Bánh Xèo – Vietnamese Rice Flour Crepes
Bánh xèo (pronounced something like bon say-oh) is a fried Vietnamese rice flour crepe. The name is actually something of an onomatopoeia, as xèo sounds like the batter sizzling in the pan.
In appearance, this dish is a bit misleading. I am embarrassed to say that until I first made bánh xèo at home, I thought it was some kind of omelet. I watched Anthony Bourdain eat them on TV first, then I even went so far as to hunt down the same place in Saigon and eat them myself, and I was none the wiser. As it turns out, that yellow color comes entirely from turmeric in the batter, which contains no eggs. Oops.
A simple batter of rice flour, coconut milk, and turmeric is quickly fried and filled with shrimp, bean sprouts, scallions, and other tasty goodies. Then “dragged through the garden” in the local parlance, meaning wrapped in lettuce and fresh herbs, and eaten with the ever-present dipping sauce, nước chấm.
1½ pounds shrimp, shelled and poached
½ yellow onion, quartered and sliced
2 cups bean sprouts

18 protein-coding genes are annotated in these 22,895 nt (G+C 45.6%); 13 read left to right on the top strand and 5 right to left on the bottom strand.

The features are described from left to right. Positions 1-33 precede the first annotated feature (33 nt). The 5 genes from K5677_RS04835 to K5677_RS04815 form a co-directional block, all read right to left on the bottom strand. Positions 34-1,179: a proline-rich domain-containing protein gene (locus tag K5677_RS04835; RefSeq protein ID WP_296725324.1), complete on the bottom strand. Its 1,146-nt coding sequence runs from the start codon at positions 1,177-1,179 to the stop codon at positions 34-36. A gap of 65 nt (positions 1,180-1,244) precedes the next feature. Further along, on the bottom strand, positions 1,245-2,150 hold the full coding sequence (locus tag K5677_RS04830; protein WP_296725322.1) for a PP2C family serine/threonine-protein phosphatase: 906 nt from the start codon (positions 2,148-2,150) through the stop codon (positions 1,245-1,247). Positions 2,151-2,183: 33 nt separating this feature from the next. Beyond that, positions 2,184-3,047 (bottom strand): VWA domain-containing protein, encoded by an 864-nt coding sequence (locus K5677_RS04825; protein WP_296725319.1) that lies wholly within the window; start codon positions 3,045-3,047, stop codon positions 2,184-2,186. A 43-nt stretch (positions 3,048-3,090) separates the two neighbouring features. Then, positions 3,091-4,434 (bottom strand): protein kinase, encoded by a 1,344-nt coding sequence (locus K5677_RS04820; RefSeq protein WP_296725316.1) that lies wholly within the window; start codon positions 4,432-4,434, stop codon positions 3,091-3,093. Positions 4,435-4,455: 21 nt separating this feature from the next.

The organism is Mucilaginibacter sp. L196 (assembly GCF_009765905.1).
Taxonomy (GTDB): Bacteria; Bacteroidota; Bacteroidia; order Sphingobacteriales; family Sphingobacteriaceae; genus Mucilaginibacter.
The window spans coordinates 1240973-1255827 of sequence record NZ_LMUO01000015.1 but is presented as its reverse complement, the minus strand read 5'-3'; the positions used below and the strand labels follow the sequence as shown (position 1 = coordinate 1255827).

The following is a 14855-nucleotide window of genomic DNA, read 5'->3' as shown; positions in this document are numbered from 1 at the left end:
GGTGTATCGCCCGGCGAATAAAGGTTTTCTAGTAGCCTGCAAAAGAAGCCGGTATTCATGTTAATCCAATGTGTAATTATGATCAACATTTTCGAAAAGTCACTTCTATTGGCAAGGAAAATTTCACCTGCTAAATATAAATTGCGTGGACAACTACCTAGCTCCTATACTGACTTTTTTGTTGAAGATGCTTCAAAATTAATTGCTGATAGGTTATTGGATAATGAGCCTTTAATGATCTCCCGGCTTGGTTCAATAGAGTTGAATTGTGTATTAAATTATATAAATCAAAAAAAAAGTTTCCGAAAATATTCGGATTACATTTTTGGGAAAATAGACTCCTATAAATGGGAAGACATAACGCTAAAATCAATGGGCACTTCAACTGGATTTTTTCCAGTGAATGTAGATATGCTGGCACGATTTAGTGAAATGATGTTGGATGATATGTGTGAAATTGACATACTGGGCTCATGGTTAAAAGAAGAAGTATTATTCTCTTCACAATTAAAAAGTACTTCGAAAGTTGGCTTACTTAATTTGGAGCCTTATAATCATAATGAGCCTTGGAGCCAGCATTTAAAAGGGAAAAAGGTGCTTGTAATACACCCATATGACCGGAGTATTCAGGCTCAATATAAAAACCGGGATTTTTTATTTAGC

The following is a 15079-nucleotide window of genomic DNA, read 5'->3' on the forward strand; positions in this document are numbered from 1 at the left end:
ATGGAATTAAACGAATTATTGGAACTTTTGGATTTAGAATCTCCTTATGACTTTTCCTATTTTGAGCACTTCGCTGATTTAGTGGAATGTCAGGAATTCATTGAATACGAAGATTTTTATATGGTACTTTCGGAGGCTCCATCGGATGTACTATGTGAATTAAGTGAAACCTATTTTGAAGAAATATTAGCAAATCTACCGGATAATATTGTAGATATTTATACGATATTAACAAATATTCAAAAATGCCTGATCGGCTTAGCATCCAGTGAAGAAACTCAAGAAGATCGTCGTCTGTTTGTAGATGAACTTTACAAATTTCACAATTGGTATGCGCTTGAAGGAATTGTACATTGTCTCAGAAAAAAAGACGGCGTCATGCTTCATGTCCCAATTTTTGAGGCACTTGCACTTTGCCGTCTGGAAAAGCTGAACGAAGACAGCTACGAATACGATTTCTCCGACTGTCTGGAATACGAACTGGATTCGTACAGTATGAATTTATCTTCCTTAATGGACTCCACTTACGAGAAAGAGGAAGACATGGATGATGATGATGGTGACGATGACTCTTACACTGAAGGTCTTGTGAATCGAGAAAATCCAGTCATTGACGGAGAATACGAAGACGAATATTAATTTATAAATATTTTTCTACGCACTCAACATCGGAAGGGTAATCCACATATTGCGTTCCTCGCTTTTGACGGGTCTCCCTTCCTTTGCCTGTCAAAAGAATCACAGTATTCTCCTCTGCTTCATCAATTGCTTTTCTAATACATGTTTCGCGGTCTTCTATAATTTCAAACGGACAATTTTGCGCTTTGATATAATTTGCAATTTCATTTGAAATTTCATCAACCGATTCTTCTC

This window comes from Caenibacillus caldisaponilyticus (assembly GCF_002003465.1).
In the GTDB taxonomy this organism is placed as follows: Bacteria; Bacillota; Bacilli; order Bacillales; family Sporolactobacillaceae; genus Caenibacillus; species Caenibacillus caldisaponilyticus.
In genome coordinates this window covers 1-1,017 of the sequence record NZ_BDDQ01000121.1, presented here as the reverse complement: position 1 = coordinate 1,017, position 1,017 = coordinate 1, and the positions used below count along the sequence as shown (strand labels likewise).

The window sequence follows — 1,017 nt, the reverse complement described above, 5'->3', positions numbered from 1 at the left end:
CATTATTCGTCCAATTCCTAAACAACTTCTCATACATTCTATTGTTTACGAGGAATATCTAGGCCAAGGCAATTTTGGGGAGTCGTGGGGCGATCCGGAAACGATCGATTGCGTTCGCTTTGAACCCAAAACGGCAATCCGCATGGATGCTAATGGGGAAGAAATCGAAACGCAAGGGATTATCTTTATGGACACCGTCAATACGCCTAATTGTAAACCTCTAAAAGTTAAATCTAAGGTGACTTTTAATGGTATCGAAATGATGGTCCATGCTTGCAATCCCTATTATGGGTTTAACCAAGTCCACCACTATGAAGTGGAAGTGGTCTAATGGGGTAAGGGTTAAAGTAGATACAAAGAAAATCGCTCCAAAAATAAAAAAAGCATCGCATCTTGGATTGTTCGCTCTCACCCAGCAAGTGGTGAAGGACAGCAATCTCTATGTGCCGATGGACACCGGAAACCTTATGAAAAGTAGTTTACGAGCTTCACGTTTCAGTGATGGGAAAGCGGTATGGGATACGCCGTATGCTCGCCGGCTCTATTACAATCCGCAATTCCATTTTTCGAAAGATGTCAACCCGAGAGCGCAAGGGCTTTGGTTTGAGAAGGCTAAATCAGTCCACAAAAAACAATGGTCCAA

1 bunch scallions, sliced thin
Herb Plate with Basil, Mint, and Cilantro
1 head of green leaf lettuce
2 tbsp fish sauce
½ cup water
2 tbsp sugar
1 clove garlic, minced
2 tbsp lime juice
1 thai or serrano chili
Make the batter a few hours before using it. This allows it to hydrate nicely. Simply mix the batter ingredients, cover, and allow to rest for a minimum of one hour.
To make the crepes, heat a skillet over high heat. Add a small amount of oil and pour in roughly ⅓ cup of the batter. If necessary, swirl the pan to allow the batter to spread out nice and thin. Toss the shrimp and onions in immediately.
Allow the crepe to cook until cooked through in the center. The edges should be crispy, and when folded, there should be good browned parts of the crepe. Before folding, add some bean sprouts and scallions.
The crepes should be served while still hot. To eat, tear off a piece of the crepe, add some fresh herbs from the plate, wrap it up in a piece of lettuce, and either dip in the nước chấm or drizzle some over the top.